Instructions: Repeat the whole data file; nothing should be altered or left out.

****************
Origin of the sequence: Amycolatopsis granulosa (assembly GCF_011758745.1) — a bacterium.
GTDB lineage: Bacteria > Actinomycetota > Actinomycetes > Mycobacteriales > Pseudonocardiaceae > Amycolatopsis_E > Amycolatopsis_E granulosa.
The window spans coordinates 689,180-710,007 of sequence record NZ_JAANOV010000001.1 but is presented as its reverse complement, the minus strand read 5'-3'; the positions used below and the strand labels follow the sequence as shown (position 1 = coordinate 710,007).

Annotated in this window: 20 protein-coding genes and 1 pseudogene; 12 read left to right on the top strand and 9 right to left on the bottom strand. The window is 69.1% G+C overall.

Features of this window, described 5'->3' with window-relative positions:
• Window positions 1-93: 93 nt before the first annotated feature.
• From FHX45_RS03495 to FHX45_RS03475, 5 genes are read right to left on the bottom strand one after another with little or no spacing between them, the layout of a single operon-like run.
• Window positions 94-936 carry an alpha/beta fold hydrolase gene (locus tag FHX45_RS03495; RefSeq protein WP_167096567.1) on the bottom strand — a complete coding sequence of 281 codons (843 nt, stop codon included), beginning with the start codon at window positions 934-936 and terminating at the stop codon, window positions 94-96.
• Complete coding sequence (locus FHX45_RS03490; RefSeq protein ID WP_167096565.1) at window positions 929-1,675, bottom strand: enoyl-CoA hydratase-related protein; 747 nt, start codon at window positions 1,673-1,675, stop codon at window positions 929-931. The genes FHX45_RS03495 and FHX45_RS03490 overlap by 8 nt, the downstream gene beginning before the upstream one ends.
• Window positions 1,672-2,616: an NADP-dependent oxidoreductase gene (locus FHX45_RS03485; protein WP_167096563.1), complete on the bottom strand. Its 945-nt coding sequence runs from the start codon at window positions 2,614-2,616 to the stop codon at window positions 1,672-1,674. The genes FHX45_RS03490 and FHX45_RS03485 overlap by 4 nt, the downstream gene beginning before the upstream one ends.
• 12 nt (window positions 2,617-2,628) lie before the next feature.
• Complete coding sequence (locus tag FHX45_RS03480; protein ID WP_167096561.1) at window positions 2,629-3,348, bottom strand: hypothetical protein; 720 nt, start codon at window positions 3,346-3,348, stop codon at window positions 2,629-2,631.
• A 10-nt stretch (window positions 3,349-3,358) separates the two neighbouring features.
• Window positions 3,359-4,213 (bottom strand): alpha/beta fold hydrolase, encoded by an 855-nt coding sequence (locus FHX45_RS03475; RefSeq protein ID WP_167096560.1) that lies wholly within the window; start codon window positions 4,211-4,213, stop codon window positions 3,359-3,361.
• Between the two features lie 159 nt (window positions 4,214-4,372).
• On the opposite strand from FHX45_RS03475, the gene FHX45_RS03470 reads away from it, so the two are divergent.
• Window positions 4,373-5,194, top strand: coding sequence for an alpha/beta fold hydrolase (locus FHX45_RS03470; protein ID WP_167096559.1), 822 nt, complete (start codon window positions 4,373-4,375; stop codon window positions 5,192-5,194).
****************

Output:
Origin of the sequence: Amycolatopsis granulosa (assembly GCF_011758745.1) — a bacterium.
GTDB lineage: Bacteria > Actinomycetota > Actinomycetes > Mycobacteriales > Pseudonocardiaceae > Amycolatopsis_E > Amycolatopsis_E granulosa.
The window spans coordinates 689,180-710,007 of sequence record NZ_JAANOV010000001.1 but is presented as its reverse complement, the minus strand read 5'-3'; the positions used below and the strand labels follow the sequence as shown (position 1 = coordinate 710,007).

Annotated in this window: 20 protein-coding genes and 1 pseudogene; 12 read left to right on the top strand and 9 right to left on the bottom strand. The window is 69.1% G+C overall.

Features of this window, described 5'->3' with window-relative positions:
• Window positions 1-93: 93 nt before the first annotated feature.
• From FHX45_RS03495 to FHX45_RS03475, 5 genes are read right to left on the bottom strand one after another with little or no spacing between them, the layout of a single operon-like run.
• Window positions 94-936 carry an alpha/beta fold hydrolase gene (locus tag FHX45_RS03495; RefSeq protein WP_167096567.1) on the bottom strand — a complete coding sequence of 281 codons (843 nt, stop codon included), beginning with the start codon at window positions 934-936 and terminating at the stop codon, window positions 94-96.
• Complete coding sequence (locus FHX45_RS03490; RefSeq protein ID WP_167096565.1) at window positions 929-1,675, bottom strand: enoyl-CoA hydratase-related protein; 747 nt, start codon at window positions 1,673-1,675, stop codon at window positions 929-931. The genes FHX45_RS03495 and FHX45_RS03490 overlap by 8 nt, the downstream gene beginning before the upstream one ends.
• Window positions 1,672-2,616: an NADP-dependent oxidoreductase gene (locus FHX45_RS03485; protein WP_167096563.1), complete on the bottom strand. Its 945-nt coding sequence runs from the start codon at window positions 2,614-2,616 to the stop codon at window positions 1,672-1,674. The genes FHX45_RS03490 and FHX45_RS03485 overlap by 4 nt, the downstream gene beginning before the upstream one ends.
• 12 nt (window positions 2,617-2,628) lie before the next feature.
• Complete coding sequence (locus tag FHX45_RS03480; protein ID WP_167096561.1) at window positions 2,629-3,348, bottom strand: hypothetical protein; 720 nt, start codon at window positions 3,346-3,348, stop codon at window positions 2,629-2,631.
• A 10-nt stretch (window positions 3,349-3,358) separates the two neighbouring features.
• Window positions 3,359-4,213 (bottom strand): alpha/beta fold hydrolase, encoded by an 855-nt coding sequence (locus FHX45_RS03475; RefSeq protein ID WP_167096560.1) that lies wholly within the window; start codon window positions 4,211-4,213, stop codon window positions 3,359-3,361.
• Between the two features lie 159 nt (window positions 4,214-4,372).
• On the opposite strand from FHX45_RS03475, the gene FHX45_RS03470 reads away from it, so the two are divergent.
• Window positions 4,373-5,194, top strand: coding sequence for an alpha/beta fold hydrolase (locus FHX45_RS03470; protein ID WP_167096559.1), 822 nt, complete (start codon window positions 4,373-4,375; stop codon window positions 5,192-5,194).